Figure 6. Effect of ozone treatment on COX-2 expression in the substantia nigra. (A) Light photomicrographs show COX-2 immunoreactivity in the substantia nigra of the rats treated with air only (a), 7 days of ozone exposure (b), 15 days of ozone exposure (c), 30 days of ozone exposure (d), 60 days of ozone exposure (e), and 90 days of ozone exposure (f). Arrows show cells with normal COX-2 immunoreactivity. 40x. We observed an increase of cellular immunoreactivity in the rats treated with ozone. (B) The graph shows the effect of ozone treatment on the number of COX-2-positive cells in the substantia nigra. Mean numbers (±SE) of COX-2-positive cells are depicted on the ordinate. The treatments are indicated under each bar (control group and 7, 15, 30, 60, and 90 days of ozone exposure); n = 6 per group. *P < 0.05.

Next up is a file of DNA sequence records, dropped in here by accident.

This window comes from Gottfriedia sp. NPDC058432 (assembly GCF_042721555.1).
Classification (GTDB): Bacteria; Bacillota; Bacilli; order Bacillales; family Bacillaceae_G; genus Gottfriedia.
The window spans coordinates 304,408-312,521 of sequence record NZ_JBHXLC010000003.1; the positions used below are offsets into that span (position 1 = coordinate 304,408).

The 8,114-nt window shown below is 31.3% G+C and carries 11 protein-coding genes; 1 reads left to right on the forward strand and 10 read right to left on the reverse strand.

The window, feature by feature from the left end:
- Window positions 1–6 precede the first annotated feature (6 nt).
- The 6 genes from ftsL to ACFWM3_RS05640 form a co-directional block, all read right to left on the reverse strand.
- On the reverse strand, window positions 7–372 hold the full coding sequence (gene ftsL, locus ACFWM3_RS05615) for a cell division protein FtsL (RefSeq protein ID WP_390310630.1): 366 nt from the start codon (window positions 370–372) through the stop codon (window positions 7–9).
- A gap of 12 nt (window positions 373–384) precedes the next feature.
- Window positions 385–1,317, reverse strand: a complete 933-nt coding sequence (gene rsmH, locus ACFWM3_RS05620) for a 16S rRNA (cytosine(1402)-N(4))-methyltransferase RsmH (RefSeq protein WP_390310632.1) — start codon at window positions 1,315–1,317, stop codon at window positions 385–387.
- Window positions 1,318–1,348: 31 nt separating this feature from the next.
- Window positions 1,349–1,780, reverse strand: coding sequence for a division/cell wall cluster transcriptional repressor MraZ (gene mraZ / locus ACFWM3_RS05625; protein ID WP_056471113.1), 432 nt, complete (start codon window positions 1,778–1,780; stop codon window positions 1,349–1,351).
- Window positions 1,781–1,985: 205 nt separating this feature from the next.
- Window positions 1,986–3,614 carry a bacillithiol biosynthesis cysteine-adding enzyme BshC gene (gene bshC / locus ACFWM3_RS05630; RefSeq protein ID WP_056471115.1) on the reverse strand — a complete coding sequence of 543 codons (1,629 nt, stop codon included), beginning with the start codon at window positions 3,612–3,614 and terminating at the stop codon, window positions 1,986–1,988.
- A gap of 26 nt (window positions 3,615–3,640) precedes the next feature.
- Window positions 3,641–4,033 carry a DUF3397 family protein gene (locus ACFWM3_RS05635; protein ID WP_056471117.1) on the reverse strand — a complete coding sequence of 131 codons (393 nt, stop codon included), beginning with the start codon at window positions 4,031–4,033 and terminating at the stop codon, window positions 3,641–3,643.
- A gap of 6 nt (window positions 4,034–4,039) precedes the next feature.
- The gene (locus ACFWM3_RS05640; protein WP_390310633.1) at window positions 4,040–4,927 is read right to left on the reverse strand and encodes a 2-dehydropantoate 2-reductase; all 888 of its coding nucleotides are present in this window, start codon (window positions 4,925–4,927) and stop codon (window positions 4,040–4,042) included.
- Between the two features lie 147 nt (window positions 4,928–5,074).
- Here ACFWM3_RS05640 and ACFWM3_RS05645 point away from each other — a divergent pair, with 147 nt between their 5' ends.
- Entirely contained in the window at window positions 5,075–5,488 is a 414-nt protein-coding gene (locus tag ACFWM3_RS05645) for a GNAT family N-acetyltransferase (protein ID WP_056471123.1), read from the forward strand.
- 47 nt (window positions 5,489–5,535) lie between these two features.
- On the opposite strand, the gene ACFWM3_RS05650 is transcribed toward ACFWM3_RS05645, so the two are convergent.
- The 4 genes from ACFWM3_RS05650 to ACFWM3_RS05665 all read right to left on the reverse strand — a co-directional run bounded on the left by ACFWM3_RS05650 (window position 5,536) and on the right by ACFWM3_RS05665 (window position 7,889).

Previous results from our laboratory have shown that acute ozone exposure (0.8 ppm) causes oxidative stress, as shown by an increase in lipid peroxidation levels in different brain structures (Rivas-Arancibia et al., 2003, 2013; Angoa-Pérez et al., 2006). In addition to oxidative stress, acute ozone exposure causes neuronal morphological and ultrastructural changes (Rivas-Arancibia et al., 2013). Our previous results in this animal model have shown that groups chronically exposed to ozone for 7 and 15 days (0.25 ppm) recover from the damage 30 days after the ozone exposure. After 30 days of ozone exposure, the neurodegenerative process is irreversible and the brains of the rats show an increase of cellular and structural damage over time (4, 18).
In this study, rats were chronically exposed to 0.25 ppm because the transient effects of ozone are more closely related to accumulative daily exposure than to 1-h peak concentrations.